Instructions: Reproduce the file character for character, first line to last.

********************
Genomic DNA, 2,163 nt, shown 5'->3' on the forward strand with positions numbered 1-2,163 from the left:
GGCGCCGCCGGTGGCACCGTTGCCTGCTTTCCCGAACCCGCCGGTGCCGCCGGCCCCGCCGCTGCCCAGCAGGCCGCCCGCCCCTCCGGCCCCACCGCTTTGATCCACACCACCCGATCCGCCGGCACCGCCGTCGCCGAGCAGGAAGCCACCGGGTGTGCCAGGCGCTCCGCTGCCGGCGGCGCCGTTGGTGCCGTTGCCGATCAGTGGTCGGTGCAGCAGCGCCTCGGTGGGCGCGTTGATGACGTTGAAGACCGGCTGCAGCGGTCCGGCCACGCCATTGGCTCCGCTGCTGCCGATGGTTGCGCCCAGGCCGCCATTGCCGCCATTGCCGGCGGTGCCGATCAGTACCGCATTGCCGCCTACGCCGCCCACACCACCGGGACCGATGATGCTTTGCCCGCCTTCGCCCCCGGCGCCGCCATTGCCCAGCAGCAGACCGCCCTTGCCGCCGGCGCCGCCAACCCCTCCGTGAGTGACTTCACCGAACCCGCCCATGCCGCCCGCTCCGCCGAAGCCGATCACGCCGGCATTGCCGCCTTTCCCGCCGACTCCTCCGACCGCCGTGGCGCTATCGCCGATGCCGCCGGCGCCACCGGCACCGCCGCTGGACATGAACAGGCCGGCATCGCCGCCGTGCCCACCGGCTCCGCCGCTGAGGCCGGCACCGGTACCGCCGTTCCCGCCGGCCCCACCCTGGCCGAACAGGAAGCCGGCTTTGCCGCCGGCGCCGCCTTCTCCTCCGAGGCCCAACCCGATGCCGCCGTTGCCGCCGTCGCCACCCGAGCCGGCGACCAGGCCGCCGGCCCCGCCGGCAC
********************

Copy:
Genomic DNA, 2,163 nt, shown 5'->3' on the forward strand with positions numbered 1-2,163 from the left:
GGCGCCGCCGGTGGCACCGTTGCCTGCTTTCCCGAACCCGCCGGTGCCGCCGGCCCCGCCGCTGCCCAGCAGGCCGCCCGCCCCTCCGGCCCCACCGCTTTGATCCACACCACCCGATCCGCCGGCACCGCCGTCGCCGAGCAGGAAGCCACCGGGTGTGCCAGGCGCTCCGCTGCCGGCGGCGCCGTTGGTGCCGTTGCCGATCAGTGGTCGGTGCAGCAGCGCCTCGGTGGGCGCGTTGATGACGTTGAAGACCGGCTGCAGCGGTCCGGCCACGCCATTGGCTCCGCTGCTGCCGATGGTTGCGCCCAGGCCGCCATTGCCGCCATTGCCGGCGGTGCCGATCAGTACCGCATTGCCGCCTACGCCGCCCACACCACCGGGACCGATGATGCTTTGCCCGCCTTCGCCCCCGGCGCCGCCATTGCCCAGCAGCAGACCGCCCTTGCCGCCGGCGCCGCCAACCCCTCCGTGAGTGACTTCACCGAACCCGCCCATGCCGCCCGCTCCGCCGAAGCCGATCACGCCGGCATTGCCGCCTTTCCCGCCGACTCCTCCGACCGCCGTGGCGCTATCGCCGATGCCGCCGGCGCCACCGGCACCGCCGCTGGACATGAACAGGCCGGCATCGCCGCCGTGCCCACCGGCTCCGCCGCTGAGGCCGGCACCGGTACCGCCGTTCCCGCCGGCCCCACCCTGGCCGAACAGGAAGCCGGCTTTGCCGCCGGCGCCGCCTTCTCCTCCGAGGCCCAACCCGATGCCGCCGTTGCCGCCGTCGCCACCCGAGCCGGCGACCAGGCCGCCGGCCCCGCCGGCAC